• Thanks Craig for the encouragement. I am trying to push myself to attend such a meeting (online). It’s kind of hard the first time…

        • Really great going, Vera. This kind of thinking helps you focus on what areas to work on. So let’s look at your four areas of questioning.

          “Saying ‘No'” tis to me a pretty important trait and being unable to say “no” tends to be a disaster all by itself. Healthy kids start saying “no” naturally during the 2-4 stage. It’s part of preparing for having boundaries and self-esteem. I believe there are lots of forms of child-abuse out there, and one of the worst is punishing a child from learning to say “no”. I used to teach that high self-esteem means “you like yourself, when others hate you;” and lo-self-esteem or what I called “other esteem,” was “when you liked yourself only if others liked you.” Not being allowed/trained to say “no” seems to wrap into always trying to get others to like you – a hopeless journey. And Boundaries are partially about clarity about “who you are” as different from “them.” Keep working on this, I suggest.

          The nightmare of living with an alcoholic, or an alcoholic-clone, sure is a problem. My guess is part of why you chose your husband had to do with the traits he had that were similar to dad’s. That’s all about the Imago selection process, picking someone who “feels familiar” to one’s caretakers at their worst, but hoping they’ll learn their lessons and be good. Well, here you are facing those traits and seeking what to do about it. Good for you. Remember you don’t have to drink to have all those nightmare alcoholic traits.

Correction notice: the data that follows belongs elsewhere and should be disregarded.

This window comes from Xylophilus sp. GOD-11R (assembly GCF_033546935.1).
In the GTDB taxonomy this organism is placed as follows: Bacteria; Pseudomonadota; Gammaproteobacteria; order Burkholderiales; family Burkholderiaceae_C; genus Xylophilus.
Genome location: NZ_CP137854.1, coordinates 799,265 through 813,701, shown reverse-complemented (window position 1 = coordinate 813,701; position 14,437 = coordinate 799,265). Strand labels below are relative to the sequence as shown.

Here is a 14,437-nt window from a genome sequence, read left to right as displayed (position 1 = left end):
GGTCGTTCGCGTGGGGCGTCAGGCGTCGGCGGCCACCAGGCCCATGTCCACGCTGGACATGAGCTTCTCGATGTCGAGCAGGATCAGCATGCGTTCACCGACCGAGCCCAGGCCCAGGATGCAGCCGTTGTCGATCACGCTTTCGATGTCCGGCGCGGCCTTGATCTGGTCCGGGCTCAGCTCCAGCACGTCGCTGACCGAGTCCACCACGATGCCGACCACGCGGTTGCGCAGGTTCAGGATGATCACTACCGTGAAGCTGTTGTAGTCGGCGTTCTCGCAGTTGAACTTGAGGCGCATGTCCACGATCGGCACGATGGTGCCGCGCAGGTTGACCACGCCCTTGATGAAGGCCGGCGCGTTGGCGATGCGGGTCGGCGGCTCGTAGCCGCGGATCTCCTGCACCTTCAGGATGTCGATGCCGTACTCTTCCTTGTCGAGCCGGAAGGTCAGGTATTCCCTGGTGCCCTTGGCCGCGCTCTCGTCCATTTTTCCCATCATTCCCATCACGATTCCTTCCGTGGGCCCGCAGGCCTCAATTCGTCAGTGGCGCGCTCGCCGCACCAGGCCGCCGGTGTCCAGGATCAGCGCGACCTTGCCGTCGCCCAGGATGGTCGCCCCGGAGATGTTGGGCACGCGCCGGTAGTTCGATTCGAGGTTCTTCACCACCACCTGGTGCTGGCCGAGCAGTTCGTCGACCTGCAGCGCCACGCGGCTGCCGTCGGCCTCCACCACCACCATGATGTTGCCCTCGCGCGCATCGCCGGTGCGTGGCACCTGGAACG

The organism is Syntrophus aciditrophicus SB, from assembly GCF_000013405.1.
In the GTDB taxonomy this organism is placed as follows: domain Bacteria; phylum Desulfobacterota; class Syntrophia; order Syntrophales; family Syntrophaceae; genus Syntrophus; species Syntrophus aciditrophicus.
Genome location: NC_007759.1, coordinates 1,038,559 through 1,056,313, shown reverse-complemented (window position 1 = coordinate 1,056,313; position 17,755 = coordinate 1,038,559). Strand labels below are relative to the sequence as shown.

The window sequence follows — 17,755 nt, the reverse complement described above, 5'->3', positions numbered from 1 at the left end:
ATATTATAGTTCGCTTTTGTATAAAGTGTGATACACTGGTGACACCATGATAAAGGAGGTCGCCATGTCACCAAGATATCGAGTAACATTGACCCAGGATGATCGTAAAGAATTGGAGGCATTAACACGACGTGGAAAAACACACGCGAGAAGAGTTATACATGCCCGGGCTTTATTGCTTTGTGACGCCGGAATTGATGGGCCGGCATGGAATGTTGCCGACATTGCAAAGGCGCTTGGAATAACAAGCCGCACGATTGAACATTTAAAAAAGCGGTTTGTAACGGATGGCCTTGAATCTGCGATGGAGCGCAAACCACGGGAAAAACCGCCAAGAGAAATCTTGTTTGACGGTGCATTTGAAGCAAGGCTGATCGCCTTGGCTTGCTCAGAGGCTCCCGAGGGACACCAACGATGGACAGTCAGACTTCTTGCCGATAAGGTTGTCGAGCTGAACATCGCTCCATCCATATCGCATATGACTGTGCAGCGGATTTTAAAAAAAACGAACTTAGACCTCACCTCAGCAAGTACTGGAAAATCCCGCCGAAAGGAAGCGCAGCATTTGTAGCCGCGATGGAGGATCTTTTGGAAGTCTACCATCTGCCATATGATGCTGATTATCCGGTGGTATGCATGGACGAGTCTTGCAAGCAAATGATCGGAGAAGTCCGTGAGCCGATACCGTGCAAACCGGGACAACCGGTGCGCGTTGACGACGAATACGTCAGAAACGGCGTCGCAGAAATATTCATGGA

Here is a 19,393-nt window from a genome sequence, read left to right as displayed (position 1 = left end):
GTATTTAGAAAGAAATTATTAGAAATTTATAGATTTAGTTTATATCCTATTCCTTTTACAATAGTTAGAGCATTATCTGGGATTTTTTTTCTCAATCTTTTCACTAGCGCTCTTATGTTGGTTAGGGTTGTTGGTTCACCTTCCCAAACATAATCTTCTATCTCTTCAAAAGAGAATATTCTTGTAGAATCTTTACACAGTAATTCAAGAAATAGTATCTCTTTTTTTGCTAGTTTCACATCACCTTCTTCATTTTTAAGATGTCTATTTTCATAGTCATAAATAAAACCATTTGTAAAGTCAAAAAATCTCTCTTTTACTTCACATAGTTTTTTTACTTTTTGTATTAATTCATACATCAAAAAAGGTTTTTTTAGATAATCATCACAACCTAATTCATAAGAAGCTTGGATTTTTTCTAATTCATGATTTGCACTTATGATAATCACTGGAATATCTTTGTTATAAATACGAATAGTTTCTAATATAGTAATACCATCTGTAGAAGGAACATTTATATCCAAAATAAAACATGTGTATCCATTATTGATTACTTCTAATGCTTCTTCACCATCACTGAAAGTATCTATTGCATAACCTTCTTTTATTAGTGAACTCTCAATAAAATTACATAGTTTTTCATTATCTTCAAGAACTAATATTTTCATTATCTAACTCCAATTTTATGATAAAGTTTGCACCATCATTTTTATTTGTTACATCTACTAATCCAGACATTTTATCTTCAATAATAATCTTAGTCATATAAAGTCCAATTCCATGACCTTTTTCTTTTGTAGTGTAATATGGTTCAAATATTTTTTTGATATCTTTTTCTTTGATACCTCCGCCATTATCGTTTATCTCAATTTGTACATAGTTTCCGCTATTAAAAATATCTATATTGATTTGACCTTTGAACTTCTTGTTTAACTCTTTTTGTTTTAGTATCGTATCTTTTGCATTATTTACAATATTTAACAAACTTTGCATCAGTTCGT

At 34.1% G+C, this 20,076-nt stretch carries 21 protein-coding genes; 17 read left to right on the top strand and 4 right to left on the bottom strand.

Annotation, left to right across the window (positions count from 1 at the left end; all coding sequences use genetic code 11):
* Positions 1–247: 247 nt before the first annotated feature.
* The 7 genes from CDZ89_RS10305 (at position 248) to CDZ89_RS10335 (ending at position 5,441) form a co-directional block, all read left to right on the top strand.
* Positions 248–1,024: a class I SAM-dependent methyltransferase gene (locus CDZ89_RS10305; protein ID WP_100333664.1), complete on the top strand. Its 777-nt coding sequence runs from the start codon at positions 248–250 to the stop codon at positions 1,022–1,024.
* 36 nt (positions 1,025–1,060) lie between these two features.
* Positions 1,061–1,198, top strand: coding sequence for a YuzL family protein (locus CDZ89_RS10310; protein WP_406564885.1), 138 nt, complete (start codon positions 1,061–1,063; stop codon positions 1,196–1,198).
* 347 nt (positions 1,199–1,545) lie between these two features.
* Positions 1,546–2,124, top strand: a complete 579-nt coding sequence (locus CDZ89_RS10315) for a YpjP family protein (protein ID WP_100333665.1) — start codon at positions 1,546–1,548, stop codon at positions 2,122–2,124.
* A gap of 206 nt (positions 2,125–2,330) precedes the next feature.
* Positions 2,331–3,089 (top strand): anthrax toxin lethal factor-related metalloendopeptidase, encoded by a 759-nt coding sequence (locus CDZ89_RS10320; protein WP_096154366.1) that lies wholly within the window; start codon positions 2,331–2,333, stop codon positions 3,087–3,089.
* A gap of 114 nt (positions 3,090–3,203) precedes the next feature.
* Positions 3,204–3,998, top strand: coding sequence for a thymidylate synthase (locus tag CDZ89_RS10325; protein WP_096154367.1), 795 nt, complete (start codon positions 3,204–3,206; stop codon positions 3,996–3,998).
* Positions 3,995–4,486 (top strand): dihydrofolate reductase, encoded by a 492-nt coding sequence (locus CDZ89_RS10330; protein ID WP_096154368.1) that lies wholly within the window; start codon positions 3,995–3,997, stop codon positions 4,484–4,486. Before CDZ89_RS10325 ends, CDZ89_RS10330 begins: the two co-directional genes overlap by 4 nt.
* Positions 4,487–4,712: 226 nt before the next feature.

Now, let’s look at that journey to integrity. First I think you should have all that resentment – all that “submitting” will do that. I just Googled “Al Turtle Can’t Submit Resentment” and immediately got the Lizard paper and the one on Noticing the Lizard. Here’s the central quote, “Resentment/revenge seems part and parcel of being human, having a Lizard and having a Cortex that never forgets. If I were just a Lizard, I would submit and forget it. But I am a human and I can’t forget. Therefore in humans I believe Submitting equals Resentment, and there seems no way out of this. And so I firmly believe it is best to avoid agreement so that you can avoid submitting so that you can avoid having to eventually face the resentment.”

          Now it’s probably true that your hubby could use a lot of learning about boundaries and about respect and about Master/Slave. But my guess is when you learn about not letting others define you, get good at defining yourself, and let him know he can’t get away without learning, then he’ll get close to being able to Validate you. That’s quite a process. As you get better saying “no” and not buying into his MasterTalk and learning to Validate him, you’ll also be learning to Validate yourself and even teach him how to validate you. To get rid of that resentment, that’s the journey. You can always start by putting up a sign that says, “Hi hon. I make sense, always have and always will. And so do you.” or “I am working hard on my problems. When are you gonna start working on yours?” or “This is what I did today to work on my troubles. What did you do to work on yours.”

          As far as your kids – this is the best gift you can give them, methinks. E.g. Today I give you a mother who is learning to say “no” when she wants to.

          I’m kind of out of date on books. Here’s what I have.

          Connection Parenting: Parenting Through Connection Instead of Coercion, Through Love Instead of Fear by Pam Leo
          Love & Logic by Foster W. Cline and Jim Fay